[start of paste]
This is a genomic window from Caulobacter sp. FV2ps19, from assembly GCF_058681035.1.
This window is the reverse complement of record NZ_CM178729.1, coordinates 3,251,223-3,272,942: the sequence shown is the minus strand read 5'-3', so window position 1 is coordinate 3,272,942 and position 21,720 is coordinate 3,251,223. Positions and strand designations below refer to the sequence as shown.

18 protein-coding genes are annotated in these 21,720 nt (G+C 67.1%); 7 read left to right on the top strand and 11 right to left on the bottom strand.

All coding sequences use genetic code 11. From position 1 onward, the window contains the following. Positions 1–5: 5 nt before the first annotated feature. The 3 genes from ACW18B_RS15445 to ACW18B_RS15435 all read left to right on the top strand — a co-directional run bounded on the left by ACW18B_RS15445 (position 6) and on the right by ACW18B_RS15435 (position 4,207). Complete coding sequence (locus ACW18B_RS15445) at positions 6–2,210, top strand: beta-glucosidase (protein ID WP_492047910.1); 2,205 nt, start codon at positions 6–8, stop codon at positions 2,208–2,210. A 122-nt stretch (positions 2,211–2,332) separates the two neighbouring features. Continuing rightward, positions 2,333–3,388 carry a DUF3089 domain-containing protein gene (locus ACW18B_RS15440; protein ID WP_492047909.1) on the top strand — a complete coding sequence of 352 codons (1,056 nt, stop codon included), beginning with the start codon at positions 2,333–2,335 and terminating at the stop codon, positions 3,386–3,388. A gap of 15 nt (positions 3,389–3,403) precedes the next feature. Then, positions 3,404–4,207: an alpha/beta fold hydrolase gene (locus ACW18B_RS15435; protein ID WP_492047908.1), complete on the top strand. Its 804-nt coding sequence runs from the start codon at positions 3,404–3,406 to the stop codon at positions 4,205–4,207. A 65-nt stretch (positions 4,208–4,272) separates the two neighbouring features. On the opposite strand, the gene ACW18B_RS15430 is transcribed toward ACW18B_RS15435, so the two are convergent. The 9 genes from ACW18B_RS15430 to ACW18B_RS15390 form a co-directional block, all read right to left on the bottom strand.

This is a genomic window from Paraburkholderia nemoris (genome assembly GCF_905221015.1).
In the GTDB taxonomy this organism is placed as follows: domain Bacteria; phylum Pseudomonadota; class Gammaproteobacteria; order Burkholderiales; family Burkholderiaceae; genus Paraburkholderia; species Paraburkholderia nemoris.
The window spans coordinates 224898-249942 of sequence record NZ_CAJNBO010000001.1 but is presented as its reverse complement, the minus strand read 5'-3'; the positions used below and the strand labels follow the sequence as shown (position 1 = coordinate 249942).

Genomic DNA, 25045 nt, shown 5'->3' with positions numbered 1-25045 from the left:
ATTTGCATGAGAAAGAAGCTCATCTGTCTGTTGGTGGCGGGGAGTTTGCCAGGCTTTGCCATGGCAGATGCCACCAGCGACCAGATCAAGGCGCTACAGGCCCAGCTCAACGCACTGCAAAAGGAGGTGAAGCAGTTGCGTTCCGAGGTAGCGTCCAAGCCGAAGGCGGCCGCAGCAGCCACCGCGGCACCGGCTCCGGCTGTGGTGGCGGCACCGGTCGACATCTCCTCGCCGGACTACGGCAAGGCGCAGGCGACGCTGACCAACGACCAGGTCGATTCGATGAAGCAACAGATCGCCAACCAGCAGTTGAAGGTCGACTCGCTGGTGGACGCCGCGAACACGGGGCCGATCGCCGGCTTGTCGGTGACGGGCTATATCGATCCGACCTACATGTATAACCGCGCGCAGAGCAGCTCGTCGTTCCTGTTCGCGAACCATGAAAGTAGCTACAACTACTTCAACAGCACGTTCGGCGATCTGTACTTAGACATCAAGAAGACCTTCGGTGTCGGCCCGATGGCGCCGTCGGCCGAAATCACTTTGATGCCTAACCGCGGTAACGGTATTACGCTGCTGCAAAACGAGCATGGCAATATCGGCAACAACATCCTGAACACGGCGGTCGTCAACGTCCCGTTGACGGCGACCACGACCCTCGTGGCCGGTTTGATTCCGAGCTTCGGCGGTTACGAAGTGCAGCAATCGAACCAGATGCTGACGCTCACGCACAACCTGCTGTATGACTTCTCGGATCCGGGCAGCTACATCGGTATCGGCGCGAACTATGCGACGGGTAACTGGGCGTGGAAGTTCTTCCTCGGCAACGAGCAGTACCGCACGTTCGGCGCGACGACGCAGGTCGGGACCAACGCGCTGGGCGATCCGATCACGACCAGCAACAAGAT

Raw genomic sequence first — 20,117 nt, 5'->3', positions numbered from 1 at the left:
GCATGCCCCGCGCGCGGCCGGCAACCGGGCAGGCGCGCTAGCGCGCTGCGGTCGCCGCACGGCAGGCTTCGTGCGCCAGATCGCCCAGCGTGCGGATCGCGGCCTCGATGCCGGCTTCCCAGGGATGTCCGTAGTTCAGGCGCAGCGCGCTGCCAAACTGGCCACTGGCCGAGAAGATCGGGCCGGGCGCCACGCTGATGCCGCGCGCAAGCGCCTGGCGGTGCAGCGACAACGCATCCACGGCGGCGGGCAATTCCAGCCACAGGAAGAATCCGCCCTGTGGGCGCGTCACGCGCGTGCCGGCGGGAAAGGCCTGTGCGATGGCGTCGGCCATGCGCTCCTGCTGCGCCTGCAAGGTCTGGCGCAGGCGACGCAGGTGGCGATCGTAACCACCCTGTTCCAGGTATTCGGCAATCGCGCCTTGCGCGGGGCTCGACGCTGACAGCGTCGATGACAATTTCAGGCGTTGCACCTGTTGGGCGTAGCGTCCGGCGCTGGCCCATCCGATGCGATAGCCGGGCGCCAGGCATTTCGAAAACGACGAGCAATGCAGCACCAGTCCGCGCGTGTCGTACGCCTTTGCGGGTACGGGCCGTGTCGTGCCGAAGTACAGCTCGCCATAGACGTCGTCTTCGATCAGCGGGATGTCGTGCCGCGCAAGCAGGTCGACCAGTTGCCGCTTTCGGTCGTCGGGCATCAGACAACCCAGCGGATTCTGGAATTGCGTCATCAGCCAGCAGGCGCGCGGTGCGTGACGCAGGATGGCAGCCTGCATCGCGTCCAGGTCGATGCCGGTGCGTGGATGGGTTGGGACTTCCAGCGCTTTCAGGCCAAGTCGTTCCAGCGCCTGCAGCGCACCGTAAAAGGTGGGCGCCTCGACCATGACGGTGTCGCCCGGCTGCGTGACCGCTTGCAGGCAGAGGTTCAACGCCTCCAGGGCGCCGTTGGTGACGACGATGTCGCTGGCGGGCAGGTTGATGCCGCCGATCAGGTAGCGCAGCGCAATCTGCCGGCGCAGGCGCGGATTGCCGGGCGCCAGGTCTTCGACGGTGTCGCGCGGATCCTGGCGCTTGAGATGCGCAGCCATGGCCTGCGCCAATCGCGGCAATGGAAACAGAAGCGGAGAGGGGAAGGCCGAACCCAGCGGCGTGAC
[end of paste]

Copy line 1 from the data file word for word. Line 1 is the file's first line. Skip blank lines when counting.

This is a genomic window from Caulobacter sp. FV2ps19, from assembly GCF_058681035.1.